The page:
There are about 350 thousand people who come to Hagia Sophia, there are 500 visitors who have so far tested positive for Covid-19.
Decision to open the Hagia Sophia, which is now used as a mosque, created new challenges. The historical building that was contested since the time of the Crusades became a new cluster for the spread of the Corona virus in Turkey. Reporting from Arab News, Thursday, August 13, 2020, around 350 thousand people came to Hagia Sophia when they first held congregational prayers. Of these, 500 visitors tested positive for Covid-19, including members of parliament and journalists. “After the opening of the Hagia Sophia, we heard a lot of cases among politicians,” said an unnamed doctor as reported by Arab News.
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The Turkish government’s daily Covid-19 case report has been criticized several times by professionals and the Turkish Medical Association (TTB) for being deemed inaccurate. Since the last Eid al-Adha holiday, there has been a surge in cases which has increased to 1,000 cases per day. TTB claims the actual figure could be around 3,000. Member of parliament, the opposition party, Murat Emir said officials should be more responsible in difficult times like today.
“Unfortunately, at the opening of the Hagia Sophia Mosque, thousands of residents gathered without paying attention to the protocol of guarding distance and wearing masks. Various cities from Anatolia held a tour for this opening, without anyone knowing whether these people got official permission to travel from the Ministry of Health, or kept their distance. during the transit, “said the man who has a medical background. To date, 5,858 people have died from the Covid-19 virus. Turkey is not yet on the EU’s regularly updated list of safe countries.
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Athenian Muslims Worried that the Mosque Will Be Opened Due to the Change in Function of Hagia Sophia
Reopening of the Hagia Sophia as a mosque in Turkey has sparked concern for Muslims in Athens, Greece. They fear mosques in their country will be closed again by the Greek government in reaction to Turkey’s decision. Within a few decades Athenian Muslims struggled to build a mosque in Athens. Their application was approved by the local government in 2007.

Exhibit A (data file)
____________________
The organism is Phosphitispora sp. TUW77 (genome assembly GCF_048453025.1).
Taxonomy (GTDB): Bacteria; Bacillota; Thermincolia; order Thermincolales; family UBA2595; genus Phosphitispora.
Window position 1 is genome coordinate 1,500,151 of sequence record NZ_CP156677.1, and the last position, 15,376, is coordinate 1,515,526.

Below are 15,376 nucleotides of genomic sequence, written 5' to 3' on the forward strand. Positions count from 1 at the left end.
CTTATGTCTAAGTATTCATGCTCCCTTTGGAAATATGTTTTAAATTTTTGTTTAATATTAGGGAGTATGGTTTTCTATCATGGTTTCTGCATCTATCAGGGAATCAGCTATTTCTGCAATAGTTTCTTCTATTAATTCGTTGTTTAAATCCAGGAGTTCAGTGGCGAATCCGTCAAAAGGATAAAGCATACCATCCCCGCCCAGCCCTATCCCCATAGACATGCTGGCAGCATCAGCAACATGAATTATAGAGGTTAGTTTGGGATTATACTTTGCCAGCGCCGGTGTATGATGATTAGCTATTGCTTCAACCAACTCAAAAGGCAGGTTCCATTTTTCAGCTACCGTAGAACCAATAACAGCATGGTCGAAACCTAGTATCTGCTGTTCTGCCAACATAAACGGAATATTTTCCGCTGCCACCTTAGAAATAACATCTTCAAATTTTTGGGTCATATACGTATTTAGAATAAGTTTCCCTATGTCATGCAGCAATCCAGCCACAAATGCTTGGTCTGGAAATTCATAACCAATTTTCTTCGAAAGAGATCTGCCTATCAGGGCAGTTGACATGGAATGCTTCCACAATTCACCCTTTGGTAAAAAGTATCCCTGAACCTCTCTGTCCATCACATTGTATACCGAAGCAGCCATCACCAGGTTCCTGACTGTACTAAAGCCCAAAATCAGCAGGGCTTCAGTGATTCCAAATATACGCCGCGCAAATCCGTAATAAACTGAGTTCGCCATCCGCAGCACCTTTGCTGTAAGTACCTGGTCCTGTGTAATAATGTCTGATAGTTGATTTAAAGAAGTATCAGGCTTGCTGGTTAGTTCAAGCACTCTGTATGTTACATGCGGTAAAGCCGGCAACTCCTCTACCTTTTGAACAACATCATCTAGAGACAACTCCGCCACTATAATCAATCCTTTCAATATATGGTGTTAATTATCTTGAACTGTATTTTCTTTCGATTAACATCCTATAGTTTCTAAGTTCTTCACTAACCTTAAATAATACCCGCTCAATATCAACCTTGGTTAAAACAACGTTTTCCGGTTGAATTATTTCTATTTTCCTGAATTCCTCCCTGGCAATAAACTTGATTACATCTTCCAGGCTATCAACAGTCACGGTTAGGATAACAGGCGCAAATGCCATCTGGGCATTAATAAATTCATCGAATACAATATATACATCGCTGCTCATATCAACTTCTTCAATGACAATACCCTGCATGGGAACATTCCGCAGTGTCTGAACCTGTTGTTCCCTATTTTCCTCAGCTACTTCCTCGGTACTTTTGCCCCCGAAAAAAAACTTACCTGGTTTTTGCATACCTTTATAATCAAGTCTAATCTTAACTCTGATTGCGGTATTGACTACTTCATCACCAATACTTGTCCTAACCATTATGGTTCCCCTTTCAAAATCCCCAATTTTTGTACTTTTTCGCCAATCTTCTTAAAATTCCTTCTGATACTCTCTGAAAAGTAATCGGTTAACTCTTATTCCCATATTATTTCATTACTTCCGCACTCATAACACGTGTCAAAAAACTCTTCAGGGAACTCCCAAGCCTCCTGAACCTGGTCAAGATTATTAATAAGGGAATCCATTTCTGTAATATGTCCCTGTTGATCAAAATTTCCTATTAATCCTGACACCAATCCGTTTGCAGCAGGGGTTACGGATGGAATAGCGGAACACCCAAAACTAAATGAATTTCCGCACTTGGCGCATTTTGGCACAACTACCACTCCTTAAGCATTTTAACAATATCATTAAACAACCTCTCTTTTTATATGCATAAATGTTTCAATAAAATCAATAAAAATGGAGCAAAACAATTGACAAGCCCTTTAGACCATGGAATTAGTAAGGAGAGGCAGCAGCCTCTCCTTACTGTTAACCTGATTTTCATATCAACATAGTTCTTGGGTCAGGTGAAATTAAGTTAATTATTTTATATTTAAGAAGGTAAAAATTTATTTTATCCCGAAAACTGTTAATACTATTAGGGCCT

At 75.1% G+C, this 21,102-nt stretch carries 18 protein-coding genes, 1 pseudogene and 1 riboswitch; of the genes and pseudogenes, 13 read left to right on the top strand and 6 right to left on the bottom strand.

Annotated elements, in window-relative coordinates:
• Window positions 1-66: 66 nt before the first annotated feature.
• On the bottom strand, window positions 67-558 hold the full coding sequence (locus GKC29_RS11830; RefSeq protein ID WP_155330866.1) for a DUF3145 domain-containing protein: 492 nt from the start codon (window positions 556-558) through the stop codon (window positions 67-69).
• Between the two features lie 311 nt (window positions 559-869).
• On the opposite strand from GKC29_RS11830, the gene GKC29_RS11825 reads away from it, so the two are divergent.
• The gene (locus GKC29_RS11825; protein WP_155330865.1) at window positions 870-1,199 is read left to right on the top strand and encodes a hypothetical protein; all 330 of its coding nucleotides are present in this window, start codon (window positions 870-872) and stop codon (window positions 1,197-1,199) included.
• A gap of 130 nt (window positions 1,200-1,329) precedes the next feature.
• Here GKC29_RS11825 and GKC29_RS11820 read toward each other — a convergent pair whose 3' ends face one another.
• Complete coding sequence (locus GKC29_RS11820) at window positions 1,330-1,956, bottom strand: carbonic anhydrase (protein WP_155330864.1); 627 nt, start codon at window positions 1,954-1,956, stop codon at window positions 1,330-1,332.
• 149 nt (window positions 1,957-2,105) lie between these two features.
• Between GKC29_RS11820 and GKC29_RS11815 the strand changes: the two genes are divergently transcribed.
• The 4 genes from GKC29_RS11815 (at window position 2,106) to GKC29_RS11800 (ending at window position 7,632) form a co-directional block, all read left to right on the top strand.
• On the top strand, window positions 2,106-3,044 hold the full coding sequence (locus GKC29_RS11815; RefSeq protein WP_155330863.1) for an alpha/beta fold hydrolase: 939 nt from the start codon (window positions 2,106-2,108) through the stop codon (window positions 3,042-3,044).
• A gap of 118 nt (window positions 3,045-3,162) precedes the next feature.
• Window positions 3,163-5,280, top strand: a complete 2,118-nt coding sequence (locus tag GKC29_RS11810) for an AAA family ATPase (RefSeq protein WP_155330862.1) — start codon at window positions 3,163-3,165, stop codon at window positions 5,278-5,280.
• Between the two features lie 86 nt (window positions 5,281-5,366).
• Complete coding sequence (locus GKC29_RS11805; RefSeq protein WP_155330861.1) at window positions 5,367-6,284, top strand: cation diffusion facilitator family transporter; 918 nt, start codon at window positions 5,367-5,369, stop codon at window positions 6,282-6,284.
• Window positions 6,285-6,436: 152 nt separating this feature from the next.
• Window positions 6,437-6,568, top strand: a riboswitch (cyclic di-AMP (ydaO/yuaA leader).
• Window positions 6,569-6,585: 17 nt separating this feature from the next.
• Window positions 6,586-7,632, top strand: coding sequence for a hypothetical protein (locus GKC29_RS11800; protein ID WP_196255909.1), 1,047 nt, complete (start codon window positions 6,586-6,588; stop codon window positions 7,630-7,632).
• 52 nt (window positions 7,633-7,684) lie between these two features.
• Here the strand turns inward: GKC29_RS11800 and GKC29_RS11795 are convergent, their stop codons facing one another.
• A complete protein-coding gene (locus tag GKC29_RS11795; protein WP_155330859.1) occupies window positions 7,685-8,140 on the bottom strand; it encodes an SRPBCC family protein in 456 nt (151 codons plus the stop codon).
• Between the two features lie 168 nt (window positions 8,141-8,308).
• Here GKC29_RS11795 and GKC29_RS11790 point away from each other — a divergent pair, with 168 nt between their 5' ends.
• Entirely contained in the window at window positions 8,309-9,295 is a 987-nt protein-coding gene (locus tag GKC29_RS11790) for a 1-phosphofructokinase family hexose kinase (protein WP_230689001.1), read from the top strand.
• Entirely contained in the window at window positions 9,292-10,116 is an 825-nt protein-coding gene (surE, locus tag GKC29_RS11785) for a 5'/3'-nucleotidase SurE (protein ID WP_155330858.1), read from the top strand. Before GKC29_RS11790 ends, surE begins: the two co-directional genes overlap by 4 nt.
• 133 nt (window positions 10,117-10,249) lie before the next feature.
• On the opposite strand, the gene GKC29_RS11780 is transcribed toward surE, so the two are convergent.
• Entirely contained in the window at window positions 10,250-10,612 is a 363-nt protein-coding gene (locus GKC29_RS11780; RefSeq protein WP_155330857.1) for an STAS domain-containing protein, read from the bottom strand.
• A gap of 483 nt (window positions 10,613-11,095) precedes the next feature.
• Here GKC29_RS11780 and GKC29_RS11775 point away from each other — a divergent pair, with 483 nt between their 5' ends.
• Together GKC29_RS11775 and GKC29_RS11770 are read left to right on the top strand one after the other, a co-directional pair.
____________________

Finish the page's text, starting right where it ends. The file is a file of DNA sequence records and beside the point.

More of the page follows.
Athens is the only capital of the European Union member state that does not have such a Muslim house of worship. The approval to open the mosque was immediately rejected by the influential Greek Orthodox Church, as well as from nationalist groups. “I think after this incident (the function of the Hagia Sophia), it will probably be more difficult to open the official mosque that we have been waiting for 10 years,” said Imam Attaul Naseer, manager of the temporary mosque in an apartment in central Athens.
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Mosque is still a mosque
Naseer argued that a place of worship must remain a place of worship. Not converted into another building. “I think a mosque should remain a mosque. It shouldn’t be a church or anything. Just as Christians expect the Hagia Sophia to remain a church, Muslims expect the same,” said Naseer. The official mosque in Athens is likely to open in late autumn in the Elaionas district, northeast of Athens. The mosque was built without a minaret and under the supervision of the Greek Government.
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Hope Historical Mosque Activated Again
Before the mosque was opened, to accommodate the needs of Athenian Muslims, who number around 300 thousand people, many emergency mosques were built. The location is in apartments, basements, and even warehouses. Naseer believes historic mosques from the Ottoman dynasty in Athens, such as in the center of Monastiraki square, can be used again for prayer. The mosque has been converted into a museum by the local government.
The Turkish president, Recep Tayyib Erdogan, had proposed the matter to the Greek authorities several years ago. However, this is difficult to materialize in a country that was once a colony of the Ottoman dynasty and only gained its independence in the 19th century. Anti-Turkish sentiment in Greece is quite strong. In addition, tensions between the two countries related to energy migration and exploration in the East Mediterranean region strengthened this sentiment.
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Living in Greece for seven years, Pakistan-born Naseed experienced racist behavior himself. At times he was also the target of violence from militant neo-Nazi groups. “But in general, Christians and Muslims live together peacefully,” he said. To regulate the number of emergency mosques, Greece applies strict operational rules. Managers must register the names of religious representatives behind them, the number of congregations and the sources of funds.
Prayer rooms are required to meet safety standards. Including having fire alarms, sanitation facilities, and emergency exits. “This procedure is very complicated and takes time. Several mosques have received permission from the ministry,” said Naseer.
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In a Pakistani residential area of Athens, a green door stands out in a shopping strip. On it was written the entrance to the Al Jabbar Mosque. The imam from Bangladesh, Abu Bakar, proudly points to a ministry document pasted on the wall. “Since 2017, we have operated legally,” he said. “The official mosque that Greece wants to open is far from the center of Athens where many Muslim refugees live and can only accommodate 350 people anyway,” he said.
“An unofficial mosque that becomes legal, like ours, will still be necessary for Muslims who wish to practice their faith in Athens,” said Abu Bakr. The only mosque dating from the Ottoman era currently operating in Greece is located on the border with Turkey, in Thrace, home to a Turkish minority of 150,000 people.